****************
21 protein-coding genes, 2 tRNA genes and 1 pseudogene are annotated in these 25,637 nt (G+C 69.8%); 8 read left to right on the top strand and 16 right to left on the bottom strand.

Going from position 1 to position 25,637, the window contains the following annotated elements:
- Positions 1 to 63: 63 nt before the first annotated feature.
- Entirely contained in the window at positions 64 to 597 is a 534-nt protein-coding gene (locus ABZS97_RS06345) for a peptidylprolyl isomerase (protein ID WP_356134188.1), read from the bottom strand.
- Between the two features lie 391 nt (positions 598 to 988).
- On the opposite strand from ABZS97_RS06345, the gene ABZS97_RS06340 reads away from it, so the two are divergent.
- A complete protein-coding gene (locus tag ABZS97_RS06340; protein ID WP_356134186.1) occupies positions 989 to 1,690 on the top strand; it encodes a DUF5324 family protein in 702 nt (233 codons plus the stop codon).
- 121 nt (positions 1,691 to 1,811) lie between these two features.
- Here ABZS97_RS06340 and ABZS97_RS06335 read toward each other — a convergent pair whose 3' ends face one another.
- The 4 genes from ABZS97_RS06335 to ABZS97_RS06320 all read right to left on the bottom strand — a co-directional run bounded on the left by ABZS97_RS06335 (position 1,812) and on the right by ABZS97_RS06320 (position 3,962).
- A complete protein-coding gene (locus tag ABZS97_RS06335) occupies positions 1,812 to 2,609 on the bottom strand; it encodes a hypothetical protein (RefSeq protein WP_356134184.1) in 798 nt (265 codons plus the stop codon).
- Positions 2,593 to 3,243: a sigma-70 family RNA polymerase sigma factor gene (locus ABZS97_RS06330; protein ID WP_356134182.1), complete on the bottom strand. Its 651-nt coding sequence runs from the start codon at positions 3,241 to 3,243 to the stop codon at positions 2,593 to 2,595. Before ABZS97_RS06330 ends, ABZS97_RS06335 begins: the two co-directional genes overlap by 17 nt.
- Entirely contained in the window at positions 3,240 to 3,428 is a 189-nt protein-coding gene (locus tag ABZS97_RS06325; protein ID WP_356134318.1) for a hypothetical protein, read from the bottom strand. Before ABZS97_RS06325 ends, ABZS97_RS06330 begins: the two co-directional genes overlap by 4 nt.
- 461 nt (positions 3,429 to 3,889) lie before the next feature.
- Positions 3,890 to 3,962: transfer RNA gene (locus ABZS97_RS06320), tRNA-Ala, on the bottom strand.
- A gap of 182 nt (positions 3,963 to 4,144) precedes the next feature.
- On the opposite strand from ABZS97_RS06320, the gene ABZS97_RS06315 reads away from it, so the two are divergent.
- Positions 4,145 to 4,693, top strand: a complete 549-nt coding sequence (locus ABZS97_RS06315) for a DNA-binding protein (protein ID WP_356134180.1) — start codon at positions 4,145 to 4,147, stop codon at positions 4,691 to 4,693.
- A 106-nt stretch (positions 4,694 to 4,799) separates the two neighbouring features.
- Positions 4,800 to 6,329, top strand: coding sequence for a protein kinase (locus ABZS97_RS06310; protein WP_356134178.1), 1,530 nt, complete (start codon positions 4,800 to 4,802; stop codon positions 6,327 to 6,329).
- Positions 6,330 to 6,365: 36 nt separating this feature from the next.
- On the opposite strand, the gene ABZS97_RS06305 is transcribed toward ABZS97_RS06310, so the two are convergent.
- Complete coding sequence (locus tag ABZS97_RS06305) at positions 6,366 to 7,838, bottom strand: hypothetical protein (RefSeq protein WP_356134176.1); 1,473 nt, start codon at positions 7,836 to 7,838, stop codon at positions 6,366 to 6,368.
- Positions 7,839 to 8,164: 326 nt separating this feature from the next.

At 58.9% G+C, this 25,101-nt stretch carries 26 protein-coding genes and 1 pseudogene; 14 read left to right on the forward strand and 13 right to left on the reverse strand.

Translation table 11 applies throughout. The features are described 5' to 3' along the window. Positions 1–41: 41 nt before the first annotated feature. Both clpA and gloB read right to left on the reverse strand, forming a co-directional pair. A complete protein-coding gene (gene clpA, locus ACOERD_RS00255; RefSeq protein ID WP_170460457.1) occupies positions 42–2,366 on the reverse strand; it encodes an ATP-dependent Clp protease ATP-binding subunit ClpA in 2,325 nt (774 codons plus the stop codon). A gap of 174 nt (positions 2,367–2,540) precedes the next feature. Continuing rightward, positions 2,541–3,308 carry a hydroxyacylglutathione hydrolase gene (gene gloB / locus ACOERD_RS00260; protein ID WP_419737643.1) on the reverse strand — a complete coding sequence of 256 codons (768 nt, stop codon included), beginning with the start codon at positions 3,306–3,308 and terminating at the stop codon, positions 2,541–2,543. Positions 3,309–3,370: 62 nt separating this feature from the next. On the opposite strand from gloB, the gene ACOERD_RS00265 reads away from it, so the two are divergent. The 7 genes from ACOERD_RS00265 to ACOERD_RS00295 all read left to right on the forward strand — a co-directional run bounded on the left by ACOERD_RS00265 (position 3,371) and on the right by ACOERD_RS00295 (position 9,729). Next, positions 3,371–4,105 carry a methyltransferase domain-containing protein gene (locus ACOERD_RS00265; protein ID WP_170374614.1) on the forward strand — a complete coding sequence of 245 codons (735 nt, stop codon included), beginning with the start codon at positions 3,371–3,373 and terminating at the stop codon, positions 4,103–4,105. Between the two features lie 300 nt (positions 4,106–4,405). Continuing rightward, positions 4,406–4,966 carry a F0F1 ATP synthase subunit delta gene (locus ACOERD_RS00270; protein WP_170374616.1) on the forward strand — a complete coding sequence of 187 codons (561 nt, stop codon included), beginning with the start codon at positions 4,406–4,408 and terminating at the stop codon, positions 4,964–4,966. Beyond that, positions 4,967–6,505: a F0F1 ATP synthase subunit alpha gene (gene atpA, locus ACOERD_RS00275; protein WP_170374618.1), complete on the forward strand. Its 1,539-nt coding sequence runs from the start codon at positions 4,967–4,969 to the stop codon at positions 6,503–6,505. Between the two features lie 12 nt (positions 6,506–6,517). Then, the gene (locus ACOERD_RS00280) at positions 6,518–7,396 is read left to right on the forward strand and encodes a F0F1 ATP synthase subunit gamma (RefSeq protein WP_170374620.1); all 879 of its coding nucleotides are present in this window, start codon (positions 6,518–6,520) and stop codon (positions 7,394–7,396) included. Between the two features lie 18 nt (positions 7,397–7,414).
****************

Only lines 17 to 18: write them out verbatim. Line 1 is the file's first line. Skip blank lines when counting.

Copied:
- On the opposite strand from ABZS97_RS06320, the gene ABZS97_RS06315 reads away from it, so the two are divergent.
- Positions 4,145 to 4,693, top strand: a complete 549-nt coding sequence (locus ABZS97_RS06315) for a DNA-binding protein (protein ID WP_356134180.1) — start codon at positions 4,145 to 4,147, stop codon at positions 4,691 to 4,693.